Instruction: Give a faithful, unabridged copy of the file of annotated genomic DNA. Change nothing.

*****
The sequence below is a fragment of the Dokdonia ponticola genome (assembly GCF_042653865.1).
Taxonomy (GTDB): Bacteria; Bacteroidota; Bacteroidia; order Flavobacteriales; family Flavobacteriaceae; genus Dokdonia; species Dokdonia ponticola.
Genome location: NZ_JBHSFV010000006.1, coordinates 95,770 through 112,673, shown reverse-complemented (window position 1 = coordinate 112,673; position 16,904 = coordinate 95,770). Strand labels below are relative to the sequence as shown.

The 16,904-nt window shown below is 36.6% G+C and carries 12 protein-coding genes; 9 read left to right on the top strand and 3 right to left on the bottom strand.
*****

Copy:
The sequence below is a fragment of the Dokdonia ponticola genome (assembly GCF_042653865.1).
Taxonomy (GTDB): Bacteria; Bacteroidota; Bacteroidia; order Flavobacteriales; family Flavobacteriaceae; genus Dokdonia; species Dokdonia ponticola.
Genome location: NZ_JBHSFV010000006.1, coordinates 95,770 through 112,673, shown reverse-complemented (window position 1 = coordinate 112,673; position 16,904 = coordinate 95,770). Strand labels below are relative to the sequence as shown.

The 16,904-nt window shown below is 36.6% G+C and carries 12 protein-coding genes; 9 read left to right on the top strand and 3 right to left on the bottom strand.